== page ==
In this particular case, one can question General Sigh’s timing. Why is he revealing now something that took place two years ago? I think that this move on his part has something to do with the widening gulf between him and the Defence Minister. And, in turn, this is something that the civilian officers in the MoD are taking great advantage of, to the chagrin of the Army. This explains why at the slightest pretext, the MoD is blacklisting the foreign vendors from whom the Army wants to procure its much-needed arms and ammunition.

Besides, there are merits in the contention that despite his undoubted talents, General Singh has been promoting groupism within the Army and playing to public gallery for building his image. He once agreed with a TV journalist that Lt Col Prasad S Purohit was a “Hindu terrorist” for his alleged involvement in the Samjhauta train blasts. And this was despite the fact that Purohit is yet to be formally chargesheeted, let alone convicted. Incidentally, Swami Aseemanand, on whose confessions Hindu terrorists’ role in the train blast has been based, now tells the court that his statement was extracted forcibly by the investigating agencies! Given this, I think it would have been proper for the Army Chief to reply that the law would take its own course and Purohit, if found guilty, would be dealt with accordingly. Instead, what he did was that he pronounced Purohit guilty just because it was politically correct for his image building.

General Singh has also not shown the maturity in dealing with the much-maligned Adarsh Housing Society in Mumbai. The charges were that in the name of Kargil War widows, top officials of the armed forces formed a housing society in the land belonging to the Defence Ministry. He took the charges very seriously, ordered enquiries and threatened to take actions against the wrong-doers. The truth, as it has emerged now, is that the application for the formation of the Society did not refer to the war widows and what is more important, the Defence Ministry has admitted in an affidavit submitted to Mumbai High Court that it has no record of the land in question to prove ownership!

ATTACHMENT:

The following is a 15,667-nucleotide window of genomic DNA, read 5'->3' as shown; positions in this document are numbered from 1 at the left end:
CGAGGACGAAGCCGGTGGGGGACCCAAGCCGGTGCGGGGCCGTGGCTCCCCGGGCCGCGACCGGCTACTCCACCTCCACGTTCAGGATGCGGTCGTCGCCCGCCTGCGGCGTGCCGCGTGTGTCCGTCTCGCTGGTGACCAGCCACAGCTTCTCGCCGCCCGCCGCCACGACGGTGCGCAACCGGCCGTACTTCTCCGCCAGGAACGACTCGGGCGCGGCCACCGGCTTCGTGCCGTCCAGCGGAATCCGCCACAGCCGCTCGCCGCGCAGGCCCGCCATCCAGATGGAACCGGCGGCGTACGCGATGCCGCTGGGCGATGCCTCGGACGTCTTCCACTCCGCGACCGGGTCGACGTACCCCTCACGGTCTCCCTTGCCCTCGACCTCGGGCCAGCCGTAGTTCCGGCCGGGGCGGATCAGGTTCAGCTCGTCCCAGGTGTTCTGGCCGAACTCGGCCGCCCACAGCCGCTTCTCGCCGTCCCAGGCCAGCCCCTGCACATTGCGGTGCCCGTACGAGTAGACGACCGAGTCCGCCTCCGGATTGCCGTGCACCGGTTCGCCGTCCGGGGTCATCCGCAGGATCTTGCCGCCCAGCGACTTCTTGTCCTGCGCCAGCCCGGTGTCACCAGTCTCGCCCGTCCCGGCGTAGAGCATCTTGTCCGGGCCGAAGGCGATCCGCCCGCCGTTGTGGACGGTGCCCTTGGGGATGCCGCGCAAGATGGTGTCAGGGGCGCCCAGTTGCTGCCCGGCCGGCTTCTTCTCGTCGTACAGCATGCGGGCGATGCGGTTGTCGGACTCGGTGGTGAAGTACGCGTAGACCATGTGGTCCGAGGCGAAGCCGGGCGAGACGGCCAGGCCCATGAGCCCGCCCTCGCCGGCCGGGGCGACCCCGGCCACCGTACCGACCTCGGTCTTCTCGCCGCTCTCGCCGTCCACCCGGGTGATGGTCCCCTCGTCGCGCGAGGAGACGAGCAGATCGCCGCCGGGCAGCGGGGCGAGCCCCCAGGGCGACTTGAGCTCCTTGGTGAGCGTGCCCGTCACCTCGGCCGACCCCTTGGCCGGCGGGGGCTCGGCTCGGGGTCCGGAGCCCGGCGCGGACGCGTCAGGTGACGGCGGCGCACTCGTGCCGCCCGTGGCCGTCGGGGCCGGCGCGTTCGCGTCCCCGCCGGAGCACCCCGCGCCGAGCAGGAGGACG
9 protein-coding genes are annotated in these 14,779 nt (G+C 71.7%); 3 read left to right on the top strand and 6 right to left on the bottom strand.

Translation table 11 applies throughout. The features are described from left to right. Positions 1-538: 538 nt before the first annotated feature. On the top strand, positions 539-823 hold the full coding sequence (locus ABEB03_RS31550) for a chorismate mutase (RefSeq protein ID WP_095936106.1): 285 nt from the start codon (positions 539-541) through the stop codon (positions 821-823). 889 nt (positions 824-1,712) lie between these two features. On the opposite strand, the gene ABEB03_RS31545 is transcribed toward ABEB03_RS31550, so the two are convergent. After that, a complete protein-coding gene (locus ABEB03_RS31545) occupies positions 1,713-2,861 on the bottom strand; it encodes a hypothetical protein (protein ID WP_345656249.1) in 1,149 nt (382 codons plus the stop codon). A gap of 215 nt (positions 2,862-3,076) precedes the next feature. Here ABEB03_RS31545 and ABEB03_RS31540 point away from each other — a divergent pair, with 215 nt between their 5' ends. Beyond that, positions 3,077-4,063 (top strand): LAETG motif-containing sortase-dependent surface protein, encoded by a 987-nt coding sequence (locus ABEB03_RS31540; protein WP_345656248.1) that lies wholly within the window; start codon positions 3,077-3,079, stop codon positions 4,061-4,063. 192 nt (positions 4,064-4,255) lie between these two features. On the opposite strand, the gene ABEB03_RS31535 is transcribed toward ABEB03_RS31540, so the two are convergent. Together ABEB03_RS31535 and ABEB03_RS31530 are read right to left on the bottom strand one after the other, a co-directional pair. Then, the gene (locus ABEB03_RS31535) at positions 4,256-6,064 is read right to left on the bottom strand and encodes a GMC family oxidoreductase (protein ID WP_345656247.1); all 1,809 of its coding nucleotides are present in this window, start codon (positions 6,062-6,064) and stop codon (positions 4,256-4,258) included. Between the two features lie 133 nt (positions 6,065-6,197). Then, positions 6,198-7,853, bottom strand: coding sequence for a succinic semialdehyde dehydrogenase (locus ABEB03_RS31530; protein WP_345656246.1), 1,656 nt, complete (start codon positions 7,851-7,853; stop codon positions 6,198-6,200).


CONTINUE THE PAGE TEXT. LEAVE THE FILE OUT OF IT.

Be that as it may, General Singh’s tenure will be remembered by posterity as a turbulent phase as far as the relationship between the Army and the civil leadership is concerned. And as has been argued elsewhere in this issue, both the Defence Minister and the Army Chief are to be blamed for this. If Antony has been a Minister of inactions, Singh has been a Chief of hyperactions, though both of them are men of impeccable personal integrity.

By Prakash Nanda